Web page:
“Fifty for Fifty” initiative to engage state legislators in every state to develop green schools caucuses.

TheU.S. Green Building Councilkicked off its “Fifty for Fifty” initiative working with state lawmakers in all 50 states to promote green school buildings. The Council’s goal is for every state legislature in the nation to have its own caucus or working group of lawmakers advancing green schools for kids.

Inspired by the successes of the Congressional Green Schools Caucus, the initiative will build on widespread participation in USGBC’s LEED for schools program, which has more than 1,000 green schools registered across the U.S.

At an event held in early September in Washington, D.C., at the National Press Club, the “Fifty for Fifty” initiative provides state legislators with:
  • Up-to-date information and developments in green building including trends, cost-benefit studies and incentives offered by localities to advance and promote green building

  • Networking opportunities with like-minded legislators across the country

  • Opportunities for partnerships with experts in their communities, from architects to engineers to contractors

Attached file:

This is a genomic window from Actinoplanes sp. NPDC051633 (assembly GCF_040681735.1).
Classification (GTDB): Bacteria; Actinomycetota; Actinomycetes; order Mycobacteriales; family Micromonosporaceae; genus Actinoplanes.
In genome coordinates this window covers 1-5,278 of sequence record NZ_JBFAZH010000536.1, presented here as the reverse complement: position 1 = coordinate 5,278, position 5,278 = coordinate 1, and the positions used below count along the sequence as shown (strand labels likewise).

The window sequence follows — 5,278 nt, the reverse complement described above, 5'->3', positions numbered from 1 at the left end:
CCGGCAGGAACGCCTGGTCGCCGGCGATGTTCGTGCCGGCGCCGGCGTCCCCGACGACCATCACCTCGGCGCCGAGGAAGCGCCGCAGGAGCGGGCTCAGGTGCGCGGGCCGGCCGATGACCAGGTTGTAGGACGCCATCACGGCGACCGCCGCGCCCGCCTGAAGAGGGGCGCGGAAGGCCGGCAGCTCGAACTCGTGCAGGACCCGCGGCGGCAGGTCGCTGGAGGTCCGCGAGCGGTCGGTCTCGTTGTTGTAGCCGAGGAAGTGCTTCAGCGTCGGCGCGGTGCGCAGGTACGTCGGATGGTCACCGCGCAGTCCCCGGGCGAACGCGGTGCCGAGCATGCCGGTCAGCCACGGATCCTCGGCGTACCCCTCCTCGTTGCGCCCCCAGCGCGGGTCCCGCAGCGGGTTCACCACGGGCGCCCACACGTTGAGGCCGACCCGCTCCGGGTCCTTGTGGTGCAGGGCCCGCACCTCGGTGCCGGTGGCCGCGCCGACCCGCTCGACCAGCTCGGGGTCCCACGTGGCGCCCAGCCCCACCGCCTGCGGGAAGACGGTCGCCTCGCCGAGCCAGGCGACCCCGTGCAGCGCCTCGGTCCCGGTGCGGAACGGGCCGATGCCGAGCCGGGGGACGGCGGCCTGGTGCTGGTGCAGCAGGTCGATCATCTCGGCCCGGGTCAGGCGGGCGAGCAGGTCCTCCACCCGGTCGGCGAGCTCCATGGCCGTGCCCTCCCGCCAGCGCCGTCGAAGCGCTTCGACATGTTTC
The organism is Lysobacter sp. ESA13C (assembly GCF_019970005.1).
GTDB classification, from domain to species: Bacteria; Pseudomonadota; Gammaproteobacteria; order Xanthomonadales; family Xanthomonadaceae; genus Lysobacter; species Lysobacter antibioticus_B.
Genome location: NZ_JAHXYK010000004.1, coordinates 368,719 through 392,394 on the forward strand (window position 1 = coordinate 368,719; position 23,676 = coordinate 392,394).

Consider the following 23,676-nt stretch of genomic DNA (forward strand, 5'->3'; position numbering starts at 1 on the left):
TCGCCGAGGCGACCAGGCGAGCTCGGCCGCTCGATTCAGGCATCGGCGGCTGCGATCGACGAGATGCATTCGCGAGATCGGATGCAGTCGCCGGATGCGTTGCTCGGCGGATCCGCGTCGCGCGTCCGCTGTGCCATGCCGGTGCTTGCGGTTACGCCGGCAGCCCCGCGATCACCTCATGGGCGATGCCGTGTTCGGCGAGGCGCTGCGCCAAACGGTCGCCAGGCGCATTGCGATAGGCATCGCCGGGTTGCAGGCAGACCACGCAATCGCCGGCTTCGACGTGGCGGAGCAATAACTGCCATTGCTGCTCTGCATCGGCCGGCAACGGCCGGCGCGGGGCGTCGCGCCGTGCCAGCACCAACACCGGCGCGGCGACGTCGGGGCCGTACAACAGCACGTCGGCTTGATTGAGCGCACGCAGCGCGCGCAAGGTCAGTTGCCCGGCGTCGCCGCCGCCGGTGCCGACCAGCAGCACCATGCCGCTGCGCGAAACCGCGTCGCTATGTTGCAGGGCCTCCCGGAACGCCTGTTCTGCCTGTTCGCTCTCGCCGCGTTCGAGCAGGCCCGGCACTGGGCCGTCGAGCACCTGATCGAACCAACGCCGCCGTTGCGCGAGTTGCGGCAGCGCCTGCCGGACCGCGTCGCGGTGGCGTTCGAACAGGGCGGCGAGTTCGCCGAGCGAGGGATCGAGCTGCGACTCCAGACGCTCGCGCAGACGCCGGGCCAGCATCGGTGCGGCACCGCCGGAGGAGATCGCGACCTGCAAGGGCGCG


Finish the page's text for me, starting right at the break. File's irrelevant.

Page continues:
• Opportunities to present best practices and successes in regional and national forums
“For students and families across the country, more green schools ultimately mean more effective educational facilities, significant operating costs savings, a better environment, and healthier communities,” said Rick Fedrizzi, president, CEO and founding chair, USGBC. “If we’re successful at creating green schools for every child, no matter his or her economic bracket, we’ll raise a generation of smart, healthier, inspired kids.”

According to the USGBC, as the school year begins, nearly 1,000 school buildings ― from Tacoma, Wash., to Tallahassee, Fla., ― will have met or are seeking LEED green school certification, with applications growing at a rate of more than one per day. The total number of square feet of LEED certified and registered school space will exceed 100 million square feet as the school year gets underway, according to new figures released by USGBC.

For more information, visit www.buildgreenschools.org.